The scenario for, The Vampire of the Desert, was adapted from, The Vampire (penned in 1897), a poem by Rudyard Kipling.
Kipling’s poem was in turn, stirred to life by the work of his cousin (Kipling’s aunt’s son) Phillip Burne-Jones, in the painting, The Vampire (finished earlier in 1897).
The Vampire by Kipling then was used as fodder for the book, A Fool There Was, by Porter Emerson Browne in 1909; dedicated to actor Robert Hilliard.
Spring saw the Broadway premiere of, A Fool There Was, the theatrical version of Browne’s book, starring good friend Robert Hilliard, along with William Courtleigh and Katherine Kaelred; the production was staged at the Liberty theatre.
A Fool There Was, had some of its originality-thunder stolen by the opening of, The Vampire (unrelated to Burne-Jones’, Kipling’s or Browne’s works), in the middle of January, 1909, at the Hackett Theatre; yet, reviews for, The Vampire were mediocre at best and the box-office the same, making, Fool, the eventual winner of the, Vampire-Great White Way, sweepstakes of 1909.
Vaudeville got into the act with The Vampire, a skit written (a sketch in, At the Waldorf, a production staged at, Keith & Proctor Theater, in March of 1909) and performed by Walter Shannon, obviously not a drama but a musical-comedy; Variety directly accused Shannon of taking advantage of Mr. Kipling’s foreign residence to abscond with the title.
The same accusation of plagiarism could be made against the aforementioned, Hackett Theatre version of, The Vampire, penned by Edgar Allan Woolf and George Sylvester Viereck, although it was a psychological drama, with its central theme of thought transference; the vampire of the story stealing the literary ideas of those of whom he has surrounded himself with. Also in the summer of 1909, Bert French and Alice Eis debuted, The Vampire Dance, a seventeen minute exhibition based on the Burne-Jones painting; the dance recital was performed at Keith & Proctor’s Fifth Avenue Theater, in New York.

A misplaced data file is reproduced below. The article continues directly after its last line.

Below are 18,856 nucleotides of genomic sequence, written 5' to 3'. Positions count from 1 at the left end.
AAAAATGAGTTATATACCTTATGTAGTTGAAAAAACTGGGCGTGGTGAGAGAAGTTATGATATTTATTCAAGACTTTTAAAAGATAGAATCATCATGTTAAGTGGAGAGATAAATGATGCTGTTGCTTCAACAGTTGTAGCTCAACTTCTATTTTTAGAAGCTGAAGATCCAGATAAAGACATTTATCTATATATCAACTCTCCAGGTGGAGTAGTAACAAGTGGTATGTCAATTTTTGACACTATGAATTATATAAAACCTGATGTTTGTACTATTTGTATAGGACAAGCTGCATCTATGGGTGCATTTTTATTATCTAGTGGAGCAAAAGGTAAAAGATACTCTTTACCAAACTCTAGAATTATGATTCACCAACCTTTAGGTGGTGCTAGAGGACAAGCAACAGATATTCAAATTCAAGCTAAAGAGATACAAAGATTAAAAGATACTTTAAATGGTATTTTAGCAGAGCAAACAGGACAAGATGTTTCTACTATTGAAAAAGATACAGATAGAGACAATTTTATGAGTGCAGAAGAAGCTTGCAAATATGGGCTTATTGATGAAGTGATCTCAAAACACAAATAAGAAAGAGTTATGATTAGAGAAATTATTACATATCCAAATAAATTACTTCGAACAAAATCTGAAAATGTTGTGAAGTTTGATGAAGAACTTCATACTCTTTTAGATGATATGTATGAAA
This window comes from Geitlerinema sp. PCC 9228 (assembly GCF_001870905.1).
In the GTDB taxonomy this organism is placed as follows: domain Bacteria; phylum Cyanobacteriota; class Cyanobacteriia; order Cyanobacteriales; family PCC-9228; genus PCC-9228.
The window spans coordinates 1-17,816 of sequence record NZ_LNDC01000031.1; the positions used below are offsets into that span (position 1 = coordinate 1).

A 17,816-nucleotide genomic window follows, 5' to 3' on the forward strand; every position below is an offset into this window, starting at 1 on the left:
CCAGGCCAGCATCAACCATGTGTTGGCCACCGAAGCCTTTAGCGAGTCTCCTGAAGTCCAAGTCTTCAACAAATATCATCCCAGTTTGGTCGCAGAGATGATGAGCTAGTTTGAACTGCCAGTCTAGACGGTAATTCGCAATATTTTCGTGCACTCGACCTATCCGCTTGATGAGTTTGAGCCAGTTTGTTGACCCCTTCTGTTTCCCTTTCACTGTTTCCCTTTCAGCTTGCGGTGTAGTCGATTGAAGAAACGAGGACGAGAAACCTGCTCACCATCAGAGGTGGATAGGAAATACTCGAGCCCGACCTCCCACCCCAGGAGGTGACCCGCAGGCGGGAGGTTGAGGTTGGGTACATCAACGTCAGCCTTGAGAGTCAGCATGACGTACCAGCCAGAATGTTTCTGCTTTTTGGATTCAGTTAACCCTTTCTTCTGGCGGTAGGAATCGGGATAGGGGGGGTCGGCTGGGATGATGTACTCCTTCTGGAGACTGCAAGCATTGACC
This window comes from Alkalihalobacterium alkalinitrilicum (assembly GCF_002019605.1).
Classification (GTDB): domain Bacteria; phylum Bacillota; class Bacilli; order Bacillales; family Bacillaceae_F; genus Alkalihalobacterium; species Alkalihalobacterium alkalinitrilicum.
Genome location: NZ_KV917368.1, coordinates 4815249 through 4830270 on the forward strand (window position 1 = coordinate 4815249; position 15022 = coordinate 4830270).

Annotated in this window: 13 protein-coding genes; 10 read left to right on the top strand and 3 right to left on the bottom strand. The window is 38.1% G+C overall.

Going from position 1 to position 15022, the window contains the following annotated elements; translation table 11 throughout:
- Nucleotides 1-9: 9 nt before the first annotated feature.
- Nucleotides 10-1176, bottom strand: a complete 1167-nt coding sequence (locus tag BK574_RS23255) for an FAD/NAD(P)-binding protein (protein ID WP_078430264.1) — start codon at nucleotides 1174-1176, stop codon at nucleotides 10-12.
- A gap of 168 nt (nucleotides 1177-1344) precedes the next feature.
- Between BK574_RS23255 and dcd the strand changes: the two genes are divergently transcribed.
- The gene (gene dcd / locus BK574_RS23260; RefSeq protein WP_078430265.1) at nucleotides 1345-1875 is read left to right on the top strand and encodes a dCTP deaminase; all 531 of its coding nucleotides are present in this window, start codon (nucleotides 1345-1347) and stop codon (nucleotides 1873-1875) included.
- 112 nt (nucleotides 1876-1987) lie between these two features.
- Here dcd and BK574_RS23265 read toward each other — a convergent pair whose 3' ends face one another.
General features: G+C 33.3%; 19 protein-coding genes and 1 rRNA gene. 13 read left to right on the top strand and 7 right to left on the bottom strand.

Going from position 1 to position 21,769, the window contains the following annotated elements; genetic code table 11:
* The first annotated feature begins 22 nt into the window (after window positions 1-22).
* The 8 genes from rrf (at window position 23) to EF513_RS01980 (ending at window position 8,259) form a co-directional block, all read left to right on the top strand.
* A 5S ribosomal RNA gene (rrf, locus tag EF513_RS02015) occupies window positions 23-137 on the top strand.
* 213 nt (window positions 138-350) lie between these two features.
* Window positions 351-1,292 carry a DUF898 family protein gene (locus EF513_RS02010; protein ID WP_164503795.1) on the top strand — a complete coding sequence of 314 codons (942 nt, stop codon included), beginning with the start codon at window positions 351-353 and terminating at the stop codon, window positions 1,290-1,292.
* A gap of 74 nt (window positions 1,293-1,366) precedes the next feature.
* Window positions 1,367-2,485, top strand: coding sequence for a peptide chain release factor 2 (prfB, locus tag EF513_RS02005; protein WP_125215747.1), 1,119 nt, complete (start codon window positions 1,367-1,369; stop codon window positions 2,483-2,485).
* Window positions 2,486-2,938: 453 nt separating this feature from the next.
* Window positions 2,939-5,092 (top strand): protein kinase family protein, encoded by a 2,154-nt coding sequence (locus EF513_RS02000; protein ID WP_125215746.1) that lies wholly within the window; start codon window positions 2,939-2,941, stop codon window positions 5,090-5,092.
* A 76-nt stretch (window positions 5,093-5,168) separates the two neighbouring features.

1910 (November 10) saw the Selig Polyscope filmed version of Kipling’s work.
In April of 1911 Robert Hilliard made a recording reciting Kipling’s, The Vampire; the record was entitled the same. It was recorded in Camden, New Jersey for the Victor Company. In 1915, William Fox produced, A Fool There Was, based on Browne’s play, and starred, Theda Bara and Edward José; which brings us at last to our subject, The Vampire of the Desert.
The Vampire of the Desert was a two-reel drama, produced by Vitagraph and released by the general Film Company, starring: Helen Gardner, Tefft Johnson, Harry T. Morey, James Morrison, Leah Baird, Norma Talmadge and Flora Finch. The scenario (no writing credit given) was based on Rudyard Kipling’s poem, “The Vampire;” the film was directed by Charles L. Gaskill; the survival status of The Vampire of the Desert is unknown.
The Vampire of the Desert, did indeed premiere on May 16, 1913, it played at the President Theater in Chicago, Illinois; this was reported on Sunday, May 11, 1913 in the Inter Ocean newspaper of Chicago. Below is a synopsis of the film and an advertisement directed toward the exhibitor; I have also included likenesses of the principal actors of the movie.
By C. S. Williams
Munsey’s Magazine, May, 1909
 Variety, April 17, 1909
 New York Times (New York, New York) January 17, 1909
 Variety, July 31, 1909
 Nickelodeon, November 1, 1910